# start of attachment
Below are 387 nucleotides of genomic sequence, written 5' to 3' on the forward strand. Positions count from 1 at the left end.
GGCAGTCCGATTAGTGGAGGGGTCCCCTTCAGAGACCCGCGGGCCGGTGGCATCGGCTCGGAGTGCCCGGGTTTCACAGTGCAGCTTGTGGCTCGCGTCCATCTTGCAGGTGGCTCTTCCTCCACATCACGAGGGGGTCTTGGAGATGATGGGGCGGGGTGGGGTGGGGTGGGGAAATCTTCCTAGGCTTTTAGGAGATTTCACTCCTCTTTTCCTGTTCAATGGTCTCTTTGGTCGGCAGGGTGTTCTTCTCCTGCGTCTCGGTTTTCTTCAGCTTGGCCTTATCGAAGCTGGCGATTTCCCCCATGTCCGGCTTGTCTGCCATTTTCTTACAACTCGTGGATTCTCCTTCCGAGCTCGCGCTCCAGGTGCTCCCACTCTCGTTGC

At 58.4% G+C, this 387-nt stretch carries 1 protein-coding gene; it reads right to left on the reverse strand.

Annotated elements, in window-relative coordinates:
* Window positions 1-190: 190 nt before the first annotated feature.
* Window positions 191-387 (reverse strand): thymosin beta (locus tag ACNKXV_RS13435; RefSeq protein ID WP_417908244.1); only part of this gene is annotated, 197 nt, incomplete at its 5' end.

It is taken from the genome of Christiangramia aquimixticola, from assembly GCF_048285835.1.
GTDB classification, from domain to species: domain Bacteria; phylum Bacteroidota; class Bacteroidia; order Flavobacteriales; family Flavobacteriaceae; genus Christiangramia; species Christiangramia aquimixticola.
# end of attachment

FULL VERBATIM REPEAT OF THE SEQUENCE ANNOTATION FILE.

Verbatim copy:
Below are 387 nucleotides of genomic sequence, written 5' to 3' on the forward strand. Positions count from 1 at the left end.
GGCAGTCCGATTAGTGGAGGGGTCCCCTTCAGAGACCCGCGGGCCGGTGGCATCGGCTCGGAGTGCCCGGGTTTCACAGTGCAGCTTGTGGCTCGCGTCCATCTTGCAGGTGGCTCTTCCTCCACATCACGAGGGGGTCTTGGAGATGATGGGGCGGGGTGGGGTGGGGTGGGGAAATCTTCCTAGGCTTTTAGGAGATTTCACTCCTCTTTTCCTGTTCAATGGTCTCTTTGGTCGGCAGGGTGTTCTTCTCCTGCGTCTCGGTTTTCTTCAGCTTGGCCTTATCGAAGCTGGCGATTTCCCCCATGTCCGGCTTGTCTGCCATTTTCTTACAACTCGTGGATTCTCCTTCCGAGCTCGCGCTCCAGGTGCTCCCACTCTCGTTGC

At 58.4% G+C, this 387-nt stretch carries 1 protein-coding gene; it reads right to left on the reverse strand.

Annotated elements, in window-relative coordinates:
* Window positions 1-190: 190 nt before the first annotated feature.
* Window positions 191-387 (reverse strand): thymosin beta (locus tag ACNKXV_RS13435; RefSeq protein ID WP_417908244.1); only part of this gene is annotated, 197 nt, incomplete at its 5' end.

It is taken from the genome of Christiangramia aquimixticola, from assembly GCF_048285835.1.
GTDB classification, from domain to species: domain Bacteria; phylum Bacteroidota; class Bacteroidia; order Flavobacteriales; family Flavobacteriaceae; genus Christiangramia; species Christiangramia aquimixticola.